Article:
Tim Steckle and Nelson Eng have fond memories of going to Westland Mall when they were younger.
Former students of Livonia Franklin High School and their close friends remember the crowded mall when they were younger. With traffic down and the malls no longer the destinations they once were, the two began thinking of ways to start a business in the mall at Wayne and Warren Roads.
“I used to go to this mall all the time. I saw malls disappear; it started eating at me,” he said. “I remember when I was a kid, when you walked into a mall, you saw everyone here. Everyone was out.”
Returning to their love of realistic laser tag, the two began to develop plans for a new attraction. Today, this attraction aims to provide visitors with an experience usually only found in a video game.
The company is Battlefield CQB, a laser tag experience like no other in the area. It’s not your father’s laser beacon: Gone are the paintings and colorful or neon walls, replaced by a realistic weapon and playing surface. Weapons are heavier and reminiscent of a submachine gun, and the play area has many bends and corners, similar to maps found in online first-person shooter video games.
Open in the space formerly owned by Ulta at the south end of the mall, Battlefield CQB allows up to 20 players to don gear and play a variety of games. Options include Team Deathmatch, Elimination, and one of the most popular options, Security Cracker, where a group of players seek to locate a safe and extract the gold from it while the other team tries to stop them.
The play area measures just under 10,000 square feet and is designed to be easily navigated.
“All rooms are set up for CQB (close combat), so they’re all fed different angles and different variations,” Speckle said. “We wanted to feel like we were in a building and had to go from room to room.”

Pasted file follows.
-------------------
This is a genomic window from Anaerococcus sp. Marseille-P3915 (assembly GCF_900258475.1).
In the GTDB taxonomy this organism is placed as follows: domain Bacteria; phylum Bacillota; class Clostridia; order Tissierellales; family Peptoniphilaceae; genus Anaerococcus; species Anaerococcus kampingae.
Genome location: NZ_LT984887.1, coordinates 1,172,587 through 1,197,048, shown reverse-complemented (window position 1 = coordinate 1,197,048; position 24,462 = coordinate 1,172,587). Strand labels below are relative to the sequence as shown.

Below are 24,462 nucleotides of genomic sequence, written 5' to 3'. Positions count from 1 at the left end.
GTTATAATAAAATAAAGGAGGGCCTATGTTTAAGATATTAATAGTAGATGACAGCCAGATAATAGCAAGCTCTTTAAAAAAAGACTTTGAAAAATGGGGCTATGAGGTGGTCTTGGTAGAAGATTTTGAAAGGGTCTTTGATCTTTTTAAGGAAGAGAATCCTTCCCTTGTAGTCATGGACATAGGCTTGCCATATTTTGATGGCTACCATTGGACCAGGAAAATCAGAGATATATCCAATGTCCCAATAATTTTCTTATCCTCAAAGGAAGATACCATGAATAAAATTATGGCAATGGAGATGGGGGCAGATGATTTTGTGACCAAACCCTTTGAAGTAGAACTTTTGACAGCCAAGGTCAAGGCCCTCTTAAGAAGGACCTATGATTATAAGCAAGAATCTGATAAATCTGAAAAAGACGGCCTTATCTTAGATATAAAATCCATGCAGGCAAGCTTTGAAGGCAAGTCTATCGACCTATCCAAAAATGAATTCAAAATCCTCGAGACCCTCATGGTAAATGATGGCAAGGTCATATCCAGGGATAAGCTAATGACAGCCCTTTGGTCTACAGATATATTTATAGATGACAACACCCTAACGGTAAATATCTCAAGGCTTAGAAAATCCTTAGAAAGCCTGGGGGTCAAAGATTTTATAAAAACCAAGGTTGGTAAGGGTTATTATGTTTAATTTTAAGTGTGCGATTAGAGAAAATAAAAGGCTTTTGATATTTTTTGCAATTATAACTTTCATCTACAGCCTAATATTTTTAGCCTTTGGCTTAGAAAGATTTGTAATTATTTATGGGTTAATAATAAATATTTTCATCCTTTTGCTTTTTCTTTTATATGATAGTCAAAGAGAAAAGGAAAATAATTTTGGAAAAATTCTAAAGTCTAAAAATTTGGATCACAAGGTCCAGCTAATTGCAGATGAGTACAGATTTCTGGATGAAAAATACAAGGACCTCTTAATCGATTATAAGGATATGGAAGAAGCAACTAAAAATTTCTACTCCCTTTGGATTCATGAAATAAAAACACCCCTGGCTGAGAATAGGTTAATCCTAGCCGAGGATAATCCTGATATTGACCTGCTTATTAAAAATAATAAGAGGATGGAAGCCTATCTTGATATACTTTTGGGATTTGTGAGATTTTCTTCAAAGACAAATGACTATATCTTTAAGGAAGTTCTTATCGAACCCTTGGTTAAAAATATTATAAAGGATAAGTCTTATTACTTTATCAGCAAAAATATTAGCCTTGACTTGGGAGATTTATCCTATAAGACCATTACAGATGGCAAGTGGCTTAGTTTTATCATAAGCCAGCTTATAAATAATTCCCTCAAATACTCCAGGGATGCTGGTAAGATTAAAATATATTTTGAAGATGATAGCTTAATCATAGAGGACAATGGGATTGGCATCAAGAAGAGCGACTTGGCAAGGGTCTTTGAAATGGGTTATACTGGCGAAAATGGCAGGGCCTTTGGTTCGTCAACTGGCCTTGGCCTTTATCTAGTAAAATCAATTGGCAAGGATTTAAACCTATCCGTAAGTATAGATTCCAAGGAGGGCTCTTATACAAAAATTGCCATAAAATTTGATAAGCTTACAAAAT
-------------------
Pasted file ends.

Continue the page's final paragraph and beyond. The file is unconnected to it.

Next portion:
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Players can book group time online, or simply come and meet other players to play. Once they arrive, they swipe their card, adding their information into the system and indicating their level. Speckle said the system is connected to a network, which means players playing on other sites using the same system can take their information and use it on other sites as well, and vice versa.
“It’s all part of a ranking system, so you can go play here, level up, then you can go to Rochester (Hills to MI-Combat, another similar place) and your scores will carry over,” said Speckle. “Just like Call of Duty, you rise through the ranks.”
In addition to small groups, there is room for parties and groups looking to use the space as well. Speckle and Eng said they even had security companies use the space as a type of training facility as well. The two hope to contact local police departments to see if they are interested in using the space for training.
Battlefield CQB is open Wednesday through Sunday and requires players to be 13 or older. More information, including how to reserve a game hour, can be found at battlefieldcqb.net.
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